Ah yes. The Sr. Team. They're talented! They're leading! They're movers and shakers!
And they're also slow to admit that they might have a talent problem. Doesn't matter what the talent problem is. Could be performance management. Recruiting. The strength of their people managers. Whatever - it doesn't matter. Regardless of the focal point, you've brought up things you think are an issue or a limiting factor for the business as an HR pro, and they've pooh-poohed it, haven't they?
"I don't think I have that problem. We're good. Have you talked to the rest of the Sr. team? My guess is they agree with me."
Ugh. So in order to get some movement towards acknowledging that your company could do better in the human capital area of your choice, go through the following 2-step survey process:
1. Ask each of the Sr. Team members if they believe the issue in question (performance management) is a problem in their area. If you're facing the situation I described in the jump, you're going to get a lot of "no's".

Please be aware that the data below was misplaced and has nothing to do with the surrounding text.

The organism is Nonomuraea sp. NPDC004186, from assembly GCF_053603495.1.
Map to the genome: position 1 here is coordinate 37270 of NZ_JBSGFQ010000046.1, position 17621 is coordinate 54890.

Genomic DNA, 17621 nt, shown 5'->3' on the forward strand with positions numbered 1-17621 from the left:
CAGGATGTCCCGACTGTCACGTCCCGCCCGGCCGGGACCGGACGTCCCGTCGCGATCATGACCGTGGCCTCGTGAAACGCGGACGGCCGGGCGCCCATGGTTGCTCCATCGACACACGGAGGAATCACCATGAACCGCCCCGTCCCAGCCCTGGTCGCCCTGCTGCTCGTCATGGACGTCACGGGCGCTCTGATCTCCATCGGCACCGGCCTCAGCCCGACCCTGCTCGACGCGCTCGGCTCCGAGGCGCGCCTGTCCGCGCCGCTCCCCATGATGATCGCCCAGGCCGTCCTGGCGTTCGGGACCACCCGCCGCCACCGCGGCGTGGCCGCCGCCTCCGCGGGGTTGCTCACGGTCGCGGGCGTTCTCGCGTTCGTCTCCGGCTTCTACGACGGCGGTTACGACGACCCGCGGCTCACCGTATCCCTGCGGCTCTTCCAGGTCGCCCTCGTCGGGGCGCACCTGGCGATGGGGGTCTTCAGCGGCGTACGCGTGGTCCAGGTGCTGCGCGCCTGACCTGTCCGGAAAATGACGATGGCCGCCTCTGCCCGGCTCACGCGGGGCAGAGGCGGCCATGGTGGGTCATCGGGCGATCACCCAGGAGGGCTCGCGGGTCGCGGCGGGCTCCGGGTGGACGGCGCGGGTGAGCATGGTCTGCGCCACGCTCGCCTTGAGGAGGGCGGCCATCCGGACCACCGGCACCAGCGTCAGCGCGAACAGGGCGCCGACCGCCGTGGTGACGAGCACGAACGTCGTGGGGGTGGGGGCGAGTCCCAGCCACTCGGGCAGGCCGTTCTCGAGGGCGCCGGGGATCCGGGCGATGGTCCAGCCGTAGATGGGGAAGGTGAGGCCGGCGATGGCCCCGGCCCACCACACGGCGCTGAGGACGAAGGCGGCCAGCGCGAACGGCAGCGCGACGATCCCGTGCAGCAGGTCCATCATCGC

2. Wait a week.
3. Come back to them after a week, and tell them you need their help to dig a little deeper. Say this: "I know you didn't think you have a performance management problem in your shop, but do you feel like there's any other functional area that's having problems with low performers, good goal setting, etc?"
4. You won't get all no's this time around. Human Nature 101.
5. Use the results of your poll to get past the general Sr. Team consensus that your issue isn't worth spending time on.
It's called leverage. I know you don't have the problem, but does anyone else?
Boom. That's how it's done by the HR leaders who get human nature and aren't afraid to use the leverage it provides.